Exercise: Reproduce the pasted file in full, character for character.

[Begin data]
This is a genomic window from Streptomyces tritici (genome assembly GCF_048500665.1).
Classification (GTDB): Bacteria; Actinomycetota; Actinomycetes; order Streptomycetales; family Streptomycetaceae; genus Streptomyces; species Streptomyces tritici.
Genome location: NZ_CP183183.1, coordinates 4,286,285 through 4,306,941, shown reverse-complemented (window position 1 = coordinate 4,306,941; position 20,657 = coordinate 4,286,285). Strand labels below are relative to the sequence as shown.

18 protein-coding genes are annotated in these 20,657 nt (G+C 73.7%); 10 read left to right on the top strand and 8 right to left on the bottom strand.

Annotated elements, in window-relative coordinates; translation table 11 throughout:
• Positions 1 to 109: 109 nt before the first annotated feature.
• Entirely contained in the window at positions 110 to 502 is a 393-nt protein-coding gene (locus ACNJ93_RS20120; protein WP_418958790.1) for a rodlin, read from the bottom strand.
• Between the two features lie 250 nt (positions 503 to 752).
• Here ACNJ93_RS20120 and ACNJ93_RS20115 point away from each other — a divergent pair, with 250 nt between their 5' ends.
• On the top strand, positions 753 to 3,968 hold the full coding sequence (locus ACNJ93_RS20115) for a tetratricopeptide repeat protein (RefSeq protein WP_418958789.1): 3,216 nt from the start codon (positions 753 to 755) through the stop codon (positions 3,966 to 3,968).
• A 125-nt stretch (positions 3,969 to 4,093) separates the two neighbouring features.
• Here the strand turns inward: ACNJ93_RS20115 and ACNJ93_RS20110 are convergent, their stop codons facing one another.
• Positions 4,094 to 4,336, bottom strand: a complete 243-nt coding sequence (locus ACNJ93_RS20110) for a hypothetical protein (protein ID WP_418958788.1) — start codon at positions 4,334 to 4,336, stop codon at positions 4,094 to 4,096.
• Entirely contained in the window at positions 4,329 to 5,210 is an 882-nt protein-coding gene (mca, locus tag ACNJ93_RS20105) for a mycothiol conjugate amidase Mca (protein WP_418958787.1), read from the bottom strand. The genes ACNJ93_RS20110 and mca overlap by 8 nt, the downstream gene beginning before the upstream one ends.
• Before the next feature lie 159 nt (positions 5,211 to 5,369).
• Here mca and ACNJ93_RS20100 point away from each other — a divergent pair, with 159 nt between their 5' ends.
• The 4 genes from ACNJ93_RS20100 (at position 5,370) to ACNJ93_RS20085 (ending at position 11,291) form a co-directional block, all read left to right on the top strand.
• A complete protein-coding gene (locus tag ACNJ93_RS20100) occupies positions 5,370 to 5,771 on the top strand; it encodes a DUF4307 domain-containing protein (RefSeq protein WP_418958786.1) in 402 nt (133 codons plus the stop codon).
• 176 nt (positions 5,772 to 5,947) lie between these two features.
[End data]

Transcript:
This is a genomic window from Streptomyces tritici (genome assembly GCF_048500665.1).
Classification (GTDB): Bacteria; Actinomycetota; Actinomycetes; order Streptomycetales; family Streptomycetaceae; genus Streptomyces; species Streptomyces tritici.
Genome location: NZ_CP183183.1, coordinates 4,286,285 through 4,306,941, shown reverse-complemented (window position 1 = coordinate 4,306,941; position 20,657 = coordinate 4,286,285). Strand labels below are relative to the sequence as shown.

18 protein-coding genes are annotated in these 20,657 nt (G+C 73.7%); 10 read left to right on the top strand and 8 right to left on the bottom strand.

Annotated elements, in window-relative coordinates; translation table 11 throughout:
• Positions 1 to 109: 109 nt before the first annotated feature.
• Entirely contained in the window at positions 110 to 502 is a 393-nt protein-coding gene (locus ACNJ93_RS20120; protein WP_418958790.1) for a rodlin, read from the bottom strand.
• Between the two features lie 250 nt (positions 503 to 752).
• Here ACNJ93_RS20120 and ACNJ93_RS20115 point away from each other — a divergent pair, with 250 nt between their 5' ends.
• On the top strand, positions 753 to 3,968 hold the full coding sequence (locus ACNJ93_RS20115) for a tetratricopeptide repeat protein (RefSeq protein WP_418958789.1): 3,216 nt from the start codon (positions 753 to 755) through the stop codon (positions 3,966 to 3,968).
• A 125-nt stretch (positions 3,969 to 4,093) separates the two neighbouring features.
• Here the strand turns inward: ACNJ93_RS20115 and ACNJ93_RS20110 are convergent, their stop codons facing one another.
• Positions 4,094 to 4,336, bottom strand: a complete 243-nt coding sequence (locus ACNJ93_RS20110) for a hypothetical protein (protein ID WP_418958788.1) — start codon at positions 4,334 to 4,336, stop codon at positions 4,094 to 4,096.
• Entirely contained in the window at positions 4,329 to 5,210 is an 882-nt protein-coding gene (mca, locus tag ACNJ93_RS20105) for a mycothiol conjugate amidase Mca (protein WP_418958787.1), read from the bottom strand. The genes ACNJ93_RS20110 and mca overlap by 8 nt, the downstream gene beginning before the upstream one ends.
• Before the next feature lie 159 nt (positions 5,211 to 5,369).
• Here mca and ACNJ93_RS20100 point away from each other — a divergent pair, with 159 nt between their 5' ends.
• The 4 genes from ACNJ93_RS20100 (at position 5,370) to ACNJ93_RS20085 (ending at position 11,291) form a co-directional block, all read left to right on the top strand.
• A complete protein-coding gene (locus tag ACNJ93_RS20100) occupies positions 5,370 to 5,771 on the top strand; it encodes a DUF4307 domain-containing protein (RefSeq protein WP_418958786.1) in 402 nt (133 codons plus the stop codon).
• 176 nt (positions 5,772 to 5,947) lie between these two features.